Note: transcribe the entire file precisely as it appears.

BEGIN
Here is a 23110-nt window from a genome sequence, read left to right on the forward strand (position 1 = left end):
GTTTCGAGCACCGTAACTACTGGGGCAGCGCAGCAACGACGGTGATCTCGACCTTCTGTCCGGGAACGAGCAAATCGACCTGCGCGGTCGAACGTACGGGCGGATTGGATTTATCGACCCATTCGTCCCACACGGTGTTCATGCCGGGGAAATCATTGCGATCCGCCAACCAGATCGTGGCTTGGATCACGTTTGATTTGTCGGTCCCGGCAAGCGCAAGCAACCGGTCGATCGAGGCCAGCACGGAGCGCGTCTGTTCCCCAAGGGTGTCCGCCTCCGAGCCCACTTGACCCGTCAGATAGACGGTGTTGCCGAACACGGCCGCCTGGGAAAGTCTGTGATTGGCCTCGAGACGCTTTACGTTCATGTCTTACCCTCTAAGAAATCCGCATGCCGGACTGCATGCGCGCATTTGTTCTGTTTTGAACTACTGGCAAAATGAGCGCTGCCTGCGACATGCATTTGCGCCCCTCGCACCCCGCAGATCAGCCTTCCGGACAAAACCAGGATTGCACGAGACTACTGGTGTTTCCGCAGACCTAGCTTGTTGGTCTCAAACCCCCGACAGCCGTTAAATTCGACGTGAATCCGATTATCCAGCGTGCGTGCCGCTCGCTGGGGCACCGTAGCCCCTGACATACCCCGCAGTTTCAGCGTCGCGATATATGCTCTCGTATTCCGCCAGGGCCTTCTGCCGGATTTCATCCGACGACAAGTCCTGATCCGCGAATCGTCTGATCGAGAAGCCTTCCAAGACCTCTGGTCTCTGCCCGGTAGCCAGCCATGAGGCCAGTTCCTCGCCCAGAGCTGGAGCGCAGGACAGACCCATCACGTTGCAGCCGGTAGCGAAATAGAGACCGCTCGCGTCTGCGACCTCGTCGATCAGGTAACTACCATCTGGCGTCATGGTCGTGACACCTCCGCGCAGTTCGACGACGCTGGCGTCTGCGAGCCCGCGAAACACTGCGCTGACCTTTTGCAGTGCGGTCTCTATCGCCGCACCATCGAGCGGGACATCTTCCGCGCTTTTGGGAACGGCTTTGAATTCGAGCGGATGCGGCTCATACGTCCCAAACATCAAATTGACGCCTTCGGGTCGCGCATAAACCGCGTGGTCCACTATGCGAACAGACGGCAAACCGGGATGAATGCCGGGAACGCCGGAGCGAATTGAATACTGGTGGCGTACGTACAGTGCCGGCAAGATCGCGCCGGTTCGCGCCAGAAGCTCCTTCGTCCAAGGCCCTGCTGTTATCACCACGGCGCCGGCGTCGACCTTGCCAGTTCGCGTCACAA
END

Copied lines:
Here is a 23110-nt window from a genome sequence, read left to right on the forward strand (position 1 = left end):
GTTTCGAGCACCGTAACTACTGGGGCAGCGCAGCAACGACGGTGATCTCGACCTTCTGTCCGGGAACGAGCAAATCGACCTGCGCGGTCGAACGTACGGGCGGATTGGATTTATCGACCCATTCGTCCCACACGGTGTTCATGCCGGGGAAATCATTGCGATCCGCCAACCAGATCGTGGCTTGGATCACGTTTGATTTGTCGGTCCCGGCAAGCGCAAGCAACCGGTCGATCGAGGCCAGCACGGAGCGCGTCTGTTCCCCAAGGGTGTCCGCCTCCGAGCCCACTTGACCCGTCAGATAGACGGTGTTGCCGAACACGGCCGCCTGGGAAAGTCTGTGATTGGCCTCGAGACGCTTTACGTTCATGTCTTACCCTCTAAGAAATCCGCATGCCGGACTGCATGCGCGCATTTGTTCTGTTTTGAACTACTGGCAAAATGAGCGCTGCCTGCGACATGCATTTGCGCCCCTCGCACCCCGCAGATCAGCCTTCCGGACAAAACCAGGATTGCACGAGACTACTGGTGTTTCCGCAGACCTAGCTTGTTGGTCTCAAACCCCCGACAGCCGTTAAATTCGACGTGAATCCGATTATCCAGCGTGCGTGCCGCTCGCTGGGGCACCGTAGCCCCTGACATACCCCGCAGTTTCAGCGTCGCGATATATGCTCTCGTATTCCGCCAGGGCCTTCTGCCGGATTTCATCCGACGACAAGTCCTGATCCGCGAATCGTCTGATCGAGAAGCCTTCCAAGACCTCTGGTCTCTGCCCGGTAGCCAGCCATGAGGCCAGTTCCTCGCCCAGAGCTGGAGCGCAGGACAGACCCATCACGTTGCAGCCGGTAGCGAAATAGAGACCGCTCGCGTCTGCGACCTCGTCGATCAGGTAACTACCATCTGGCGTCATGGTCGTGACACCTCCGCGCAGTTCGACGACGCTGGCGTCTGCGAGCCCGCGAAACACTGCGCTGACCTTTTGCAGTGCGGTCTCTATCGCCGCACCATCGAGCGGGACATCTTCCGCGCTTTTGGGAACGGCTTTGAATTCGAGCGGATGCGGCTCATACGTCCCAAACATCAAATTGACGCCTTCGGGTCGCGCATAAACCGCGTGGTCCACTATGCGAACAGACGGCAAACCGGGATGAATGCCGGGAACGCCGGAGCGAATTGAATACTGGTGGCGTACGTACAGTGCCGGCAAGATCGCGCCGGTTCGCGCCAGAAGCTCCTTCGTCCAAGGCCCTGCTGTTATCACCACGGCGCCGGCGTCGACCTTGCCAGTTCGCGTCACAA